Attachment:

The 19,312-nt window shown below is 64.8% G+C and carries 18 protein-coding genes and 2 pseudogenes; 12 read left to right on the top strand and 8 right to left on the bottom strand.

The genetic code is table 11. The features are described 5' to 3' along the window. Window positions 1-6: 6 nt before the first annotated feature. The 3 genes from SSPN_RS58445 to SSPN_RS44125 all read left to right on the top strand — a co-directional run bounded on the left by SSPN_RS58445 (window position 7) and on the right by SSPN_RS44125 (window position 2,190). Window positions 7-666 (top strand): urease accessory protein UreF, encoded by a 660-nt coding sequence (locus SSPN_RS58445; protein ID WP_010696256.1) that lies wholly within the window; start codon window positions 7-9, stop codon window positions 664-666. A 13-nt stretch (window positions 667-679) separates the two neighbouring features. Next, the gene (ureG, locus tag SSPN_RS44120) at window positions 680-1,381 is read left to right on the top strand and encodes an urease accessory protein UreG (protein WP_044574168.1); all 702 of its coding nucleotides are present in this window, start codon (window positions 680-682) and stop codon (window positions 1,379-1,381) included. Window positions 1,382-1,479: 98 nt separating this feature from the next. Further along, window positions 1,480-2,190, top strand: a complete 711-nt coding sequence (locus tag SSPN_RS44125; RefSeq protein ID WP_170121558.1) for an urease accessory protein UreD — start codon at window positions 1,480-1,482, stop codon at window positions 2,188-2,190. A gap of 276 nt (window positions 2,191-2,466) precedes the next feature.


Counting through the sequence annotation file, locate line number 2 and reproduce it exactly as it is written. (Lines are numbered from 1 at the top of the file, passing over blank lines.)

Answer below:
The genetic code is table 11. The features are described 5' to 3' along the window. Window positions 1-6: 6 nt before the first annotated feature. The 3 genes from SSPN_RS58445 to SSPN_RS44125 all read left to right on the top strand — a co-directional run bounded on the left by SSPN_RS58445 (window position 7) and on the right by SSPN_RS44125 (window position 2,190). Window positions 7-666 (top strand): urease accessory protein UreF, encoded by a 660-nt coding sequence (locus SSPN_RS58445; protein ID WP_010696256.1) that lies wholly within the window; start codon window positions 7-9, stop codon window positions 664-666. A 13-nt stretch (window positions 667-679) separates the two neighbouring features. Next, the gene (ureG, locus tag SSPN_RS44120) at window positions 680-1,381 is read left to right on the top strand and encodes an urease accessory protein UreG (protein WP_044574168.1); all 702 of its coding nucleotides are present in this window, start codon (window positions 680-682) and stop codon (window positions 1,379-1,381) included. Window positions 1,382-1,479: 98 nt separating this feature from the next. Further along, window positions 1,480-2,190, top strand: a complete 711-nt coding sequence (locus tag SSPN_RS44125; RefSeq protein ID WP_170121558.1) for an urease accessory protein UreD — start codon at window positions 1,480-1,482, stop codon at window positions 2,188-2,190. A gap of 276 nt (window positions 2,191-2,466) precedes the next feature.